Can hackers access my data and my customer data? Computer hacking is at an epidemic level and they are extremely sophisticated. Hackers can attack major web servers to garner information and filter out all of the email address, bank account numbers, and social security numbers. It doesn’t matter is they know the customer name; they have what they need to steal the identities of your customers. Once your user name and password is obtained, the rest of your data is there for the taking. It doesn’t have to be a genius hacker in a dark basement in a foreign country. They can be sitting at a table in the same restaurant or coffee shop while you work on a public Wi-Fi network, stealing from your cloud-based transactions if your application does not use secure HTTPS data transfer.
What other factors could affect my data? There are other ways to compromise your data. One way is a malicious ‘denial of service’ where automated systems flood a server to the point that it has to shut down, leaving the customers stranded. In 2011, about 15% of all small businesses were affected by such an interruption, and a whopping 30% of all large businesses were affected. Often those attacks are not reported or even noticed if they are quickly addressed, but other attacks have caused complete outages. Another way that your data could be affected is by natural disasters at the server site, cyber attacks, and electrical grid attacks. While a customer might understand if your business was affected by a fire or hurricane, they might not understand that a server in France could affect their valuable information. If your business was affected, you could take your backups to another computer system, but your cloud data is beyond your control.
Does your provider promise they are online 99.5 percent of the time? That looks great, who can complain about just a .05 percent downtime? Lots of businesses can, and in fact this is only a promise usually not supported by a ‘guarantee’ that compensates you if it doesn’t work out. Doing the math you’ll find that the ‘expected’ downtime is 44 hours per year, or 3.6 hours per week that your business can’t operate if it depends on the cloud to run. However, you will still need to pay all of your employees for that time.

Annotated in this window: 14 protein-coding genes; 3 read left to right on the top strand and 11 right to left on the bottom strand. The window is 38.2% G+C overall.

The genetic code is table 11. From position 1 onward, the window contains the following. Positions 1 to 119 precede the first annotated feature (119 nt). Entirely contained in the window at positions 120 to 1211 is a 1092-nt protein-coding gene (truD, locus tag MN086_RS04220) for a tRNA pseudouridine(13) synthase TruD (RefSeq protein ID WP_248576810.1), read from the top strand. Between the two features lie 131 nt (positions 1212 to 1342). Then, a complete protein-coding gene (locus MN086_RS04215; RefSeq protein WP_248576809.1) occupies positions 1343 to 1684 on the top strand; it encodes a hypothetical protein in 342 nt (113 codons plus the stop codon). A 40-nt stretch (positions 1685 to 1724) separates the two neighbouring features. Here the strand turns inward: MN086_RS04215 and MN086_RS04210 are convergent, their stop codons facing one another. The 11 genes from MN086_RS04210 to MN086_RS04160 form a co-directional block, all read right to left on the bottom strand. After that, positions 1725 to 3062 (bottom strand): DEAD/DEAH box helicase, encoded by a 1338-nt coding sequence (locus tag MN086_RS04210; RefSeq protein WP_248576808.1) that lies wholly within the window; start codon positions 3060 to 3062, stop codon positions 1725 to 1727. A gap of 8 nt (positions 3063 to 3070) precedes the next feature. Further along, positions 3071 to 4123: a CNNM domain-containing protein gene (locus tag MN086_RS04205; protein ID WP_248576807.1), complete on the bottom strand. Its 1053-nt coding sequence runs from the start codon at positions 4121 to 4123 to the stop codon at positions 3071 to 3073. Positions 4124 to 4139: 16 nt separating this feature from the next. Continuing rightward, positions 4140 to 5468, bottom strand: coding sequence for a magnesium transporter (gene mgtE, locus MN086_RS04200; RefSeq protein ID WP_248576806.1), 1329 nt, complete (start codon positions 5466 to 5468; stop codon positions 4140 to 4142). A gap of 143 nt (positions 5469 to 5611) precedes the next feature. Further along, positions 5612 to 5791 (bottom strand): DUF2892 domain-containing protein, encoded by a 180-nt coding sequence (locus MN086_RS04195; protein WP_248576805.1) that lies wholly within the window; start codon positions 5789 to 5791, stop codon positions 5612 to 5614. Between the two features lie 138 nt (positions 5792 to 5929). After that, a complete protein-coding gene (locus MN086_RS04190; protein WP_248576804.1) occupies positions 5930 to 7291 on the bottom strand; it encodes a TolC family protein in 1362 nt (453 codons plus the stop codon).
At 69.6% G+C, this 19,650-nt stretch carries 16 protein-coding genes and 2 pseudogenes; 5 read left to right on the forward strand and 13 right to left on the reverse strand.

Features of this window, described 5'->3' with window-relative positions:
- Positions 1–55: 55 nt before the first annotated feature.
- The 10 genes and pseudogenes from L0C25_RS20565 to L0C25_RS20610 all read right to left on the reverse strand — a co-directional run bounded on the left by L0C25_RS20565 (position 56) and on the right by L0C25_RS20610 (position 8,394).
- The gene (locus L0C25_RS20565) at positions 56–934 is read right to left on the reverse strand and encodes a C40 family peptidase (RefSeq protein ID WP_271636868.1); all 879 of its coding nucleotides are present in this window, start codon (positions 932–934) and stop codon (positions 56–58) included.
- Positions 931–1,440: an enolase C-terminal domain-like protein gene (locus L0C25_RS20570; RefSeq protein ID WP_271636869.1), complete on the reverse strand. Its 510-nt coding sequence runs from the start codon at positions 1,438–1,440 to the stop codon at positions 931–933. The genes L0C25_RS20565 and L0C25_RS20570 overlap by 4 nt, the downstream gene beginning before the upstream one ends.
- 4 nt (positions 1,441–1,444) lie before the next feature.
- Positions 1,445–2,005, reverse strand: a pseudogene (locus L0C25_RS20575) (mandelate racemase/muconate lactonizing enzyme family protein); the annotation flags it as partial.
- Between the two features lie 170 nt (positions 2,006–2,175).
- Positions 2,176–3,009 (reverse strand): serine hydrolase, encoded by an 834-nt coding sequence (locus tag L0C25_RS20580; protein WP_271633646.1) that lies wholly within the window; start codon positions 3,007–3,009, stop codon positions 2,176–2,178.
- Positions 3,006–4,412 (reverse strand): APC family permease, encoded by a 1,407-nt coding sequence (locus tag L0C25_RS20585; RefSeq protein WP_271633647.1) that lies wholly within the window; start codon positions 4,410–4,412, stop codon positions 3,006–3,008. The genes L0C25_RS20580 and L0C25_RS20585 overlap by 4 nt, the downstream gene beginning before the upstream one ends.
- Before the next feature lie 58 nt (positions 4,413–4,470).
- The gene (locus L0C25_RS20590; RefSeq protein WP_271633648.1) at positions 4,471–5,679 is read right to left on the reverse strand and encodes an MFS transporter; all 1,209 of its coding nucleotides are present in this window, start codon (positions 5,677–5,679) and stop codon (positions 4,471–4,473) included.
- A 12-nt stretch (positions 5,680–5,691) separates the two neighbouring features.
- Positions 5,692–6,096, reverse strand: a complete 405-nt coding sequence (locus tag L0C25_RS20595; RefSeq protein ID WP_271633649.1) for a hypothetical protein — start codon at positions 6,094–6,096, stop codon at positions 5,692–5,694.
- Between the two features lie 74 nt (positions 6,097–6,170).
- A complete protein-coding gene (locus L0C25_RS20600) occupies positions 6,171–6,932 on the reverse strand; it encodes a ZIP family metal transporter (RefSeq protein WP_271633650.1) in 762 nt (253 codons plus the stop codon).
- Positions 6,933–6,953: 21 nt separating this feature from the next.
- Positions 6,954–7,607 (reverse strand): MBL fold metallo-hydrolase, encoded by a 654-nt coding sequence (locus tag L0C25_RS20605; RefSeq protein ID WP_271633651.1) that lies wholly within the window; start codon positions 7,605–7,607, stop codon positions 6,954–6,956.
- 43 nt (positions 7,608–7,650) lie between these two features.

Are we trying to discourage people from using the cloud? No, having access to shared data is fantastic for many applications, especially for sharing videos, pictures, books, text messages, email, non-confidential documents, and a host of apps. Just think twice about committing your business to the cloud, be aware of the pitfalls, and ask the right questions of potential cloud based vendors. Your information and the records of your customers are too valuable to put at risk. Here are some suggestions of what you might ask of your cloud-based vendor if you are considering moving your business to the cloud.
15 Things to ask your cloud computer vendor:
1. Do you have a disaster recovery plan? Tell me about it.
2. Will I be notified of any down time, either planned or unplanned?
3. Will you provide me with my own copy of my data in usable form?
4. Do you sub-contract out my data to a different company or hosting service?
5. Do you use a secure gateway for transfer of data?
6. Is my valuable data encrypted? To what level of security?
7. What compensation would I receive if my data is lost?
8. What level of employee in your company has access to my data?
9. Does your company provide encryption of email addresses to eliminate spam?
10. Is my data kept separated from other companies?
11. If I miss a payment, will my business be cut off?
12. Is my data redundancy stored over multiple geographic locations?
13. What percentage of ‘up-time’ can you guarantee?
14. Is the data that you maintain subject to government inspection?
15. If I switch to another company will I be able to get exported files?